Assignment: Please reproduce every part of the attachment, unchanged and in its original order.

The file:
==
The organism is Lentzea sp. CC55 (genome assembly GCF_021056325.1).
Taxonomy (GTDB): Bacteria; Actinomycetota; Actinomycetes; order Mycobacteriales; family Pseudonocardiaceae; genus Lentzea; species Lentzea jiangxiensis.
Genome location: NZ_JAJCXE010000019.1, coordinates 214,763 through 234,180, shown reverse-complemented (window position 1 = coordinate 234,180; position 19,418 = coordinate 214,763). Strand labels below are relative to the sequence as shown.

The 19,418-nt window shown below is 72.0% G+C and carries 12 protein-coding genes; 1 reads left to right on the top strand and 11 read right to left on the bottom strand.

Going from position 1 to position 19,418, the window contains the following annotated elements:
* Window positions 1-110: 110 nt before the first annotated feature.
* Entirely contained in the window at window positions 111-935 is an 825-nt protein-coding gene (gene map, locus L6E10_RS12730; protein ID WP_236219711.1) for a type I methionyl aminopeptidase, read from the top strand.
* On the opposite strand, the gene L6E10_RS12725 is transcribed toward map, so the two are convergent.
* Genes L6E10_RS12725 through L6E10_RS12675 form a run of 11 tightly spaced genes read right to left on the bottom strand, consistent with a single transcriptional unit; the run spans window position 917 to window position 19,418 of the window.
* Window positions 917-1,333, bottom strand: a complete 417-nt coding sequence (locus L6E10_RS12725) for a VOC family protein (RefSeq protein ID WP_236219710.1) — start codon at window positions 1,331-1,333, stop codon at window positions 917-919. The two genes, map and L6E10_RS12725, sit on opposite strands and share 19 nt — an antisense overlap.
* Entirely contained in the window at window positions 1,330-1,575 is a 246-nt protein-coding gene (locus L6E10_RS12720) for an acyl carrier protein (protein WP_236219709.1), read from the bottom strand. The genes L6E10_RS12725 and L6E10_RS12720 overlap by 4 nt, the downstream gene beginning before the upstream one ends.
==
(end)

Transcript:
The organism is Lentzea sp. CC55 (genome assembly GCF_021056325.1).
Taxonomy (GTDB): Bacteria; Actinomycetota; Actinomycetes; order Mycobacteriales; family Pseudonocardiaceae; genus Lentzea; species Lentzea jiangxiensis.
Genome location: NZ_JAJCXE010000019.1, coordinates 214,763 through 234,180, shown reverse-complemented (window position 1 = coordinate 234,180; position 19,418 = coordinate 214,763). Strand labels below are relative to the sequence as shown.

The 19,418-nt window shown below is 72.0% G+C and carries 12 protein-coding genes; 1 reads left to right on the top strand and 11 read right to left on the bottom strand.

Going from position 1 to position 19,418, the window contains the following annotated elements:
* Window positions 1-110: 110 nt before the first annotated feature.
* Entirely contained in the window at window positions 111-935 is an 825-nt protein-coding gene (gene map, locus L6E10_RS12730; protein ID WP_236219711.1) for a type I methionyl aminopeptidase, read from the top strand.
* On the opposite strand, the gene L6E10_RS12725 is transcribed toward map, so the two are convergent.
* Genes L6E10_RS12725 through L6E10_RS12675 form a run of 11 tightly spaced genes read right to left on the bottom strand, consistent with a single transcriptional unit; the run spans window position 917 to window position 19,418 of the window.
* Window positions 917-1,333, bottom strand: a complete 417-nt coding sequence (locus L6E10_RS12725) for a VOC family protein (RefSeq protein ID WP_236219710.1) — start codon at window positions 1,331-1,333, stop codon at window positions 917-919. The two genes, map and L6E10_RS12725, sit on opposite strands and share 19 nt — an antisense overlap.
* Entirely contained in the window at window positions 1,330-1,575 is a 246-nt protein-coding gene (locus L6E10_RS12720) for an acyl carrier protein (protein WP_236219709.1), read from the bottom strand. The genes L6E10_RS12725 and L6E10_RS12720 overlap by 4 nt, the downstream gene beginning before the upstream one ends.